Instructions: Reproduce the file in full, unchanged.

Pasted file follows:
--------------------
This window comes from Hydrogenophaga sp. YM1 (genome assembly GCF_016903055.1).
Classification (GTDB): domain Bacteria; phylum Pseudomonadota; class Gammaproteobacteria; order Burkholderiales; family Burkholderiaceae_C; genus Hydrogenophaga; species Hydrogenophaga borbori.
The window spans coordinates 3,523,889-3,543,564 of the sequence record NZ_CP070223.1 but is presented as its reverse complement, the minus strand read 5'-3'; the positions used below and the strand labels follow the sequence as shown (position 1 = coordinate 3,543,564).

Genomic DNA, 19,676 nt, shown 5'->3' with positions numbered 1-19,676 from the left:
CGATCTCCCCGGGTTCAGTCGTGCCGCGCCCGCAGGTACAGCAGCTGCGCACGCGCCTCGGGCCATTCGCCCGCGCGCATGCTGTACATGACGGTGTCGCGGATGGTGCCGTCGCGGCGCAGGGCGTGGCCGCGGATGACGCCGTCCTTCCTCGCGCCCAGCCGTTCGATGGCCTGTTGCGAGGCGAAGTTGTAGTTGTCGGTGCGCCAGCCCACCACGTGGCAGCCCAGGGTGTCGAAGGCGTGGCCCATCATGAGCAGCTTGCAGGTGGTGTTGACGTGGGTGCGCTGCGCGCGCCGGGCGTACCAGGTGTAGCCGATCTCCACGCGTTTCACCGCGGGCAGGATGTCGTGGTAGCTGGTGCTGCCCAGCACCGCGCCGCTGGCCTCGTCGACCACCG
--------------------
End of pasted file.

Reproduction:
This window comes from Hydrogenophaga sp. YM1 (genome assembly GCF_016903055.1).
Classification (GTDB): domain Bacteria; phylum Pseudomonadota; class Gammaproteobacteria; order Burkholderiales; family Burkholderiaceae_C; genus Hydrogenophaga; species Hydrogenophaga borbori.
The window spans coordinates 3,523,889-3,543,564 of the sequence record NZ_CP070223.1 but is presented as its reverse complement, the minus strand read 5'-3'; the positions used below and the strand labels follow the sequence as shown (position 1 = coordinate 3,543,564).

Genomic DNA, 19,676 nt, shown 5'->3' with positions numbered 1-19,676 from the left:
CGATCTCCCCGGGTTCAGTCGTGCCGCGCCCGCAGGTACAGCAGCTGCGCACGCGCCTCGGGCCATTCGCCCGCGCGCATGCTGTACATGACGGTGTCGCGGATGGTGCCGTCGCGGCGCAGGGCGTGGCCGCGGATGACGCCGTCCTTCCTCGCGCCCAGCCGTTCGATGGCCTGTTGCGAGGCGAAGTTGTAGTTGTCGGTGCGCCAGCCCACCACGTGGCAGCCCAGGGTGTCGAAGGCGTGGCCCATCATGAGCAGCTTGCAGGTGGTGTTGACGTGGGTGCGCTGCGCGCGCCGGGCGTACCAGGTGTAGCCGATCTCCACGCGTTTCACCGCGGGCAGGATGTCGTGGTAGCTGGTGCTGCCCAGCACCGCGCCGCTGGCCTCGTCGACCACCG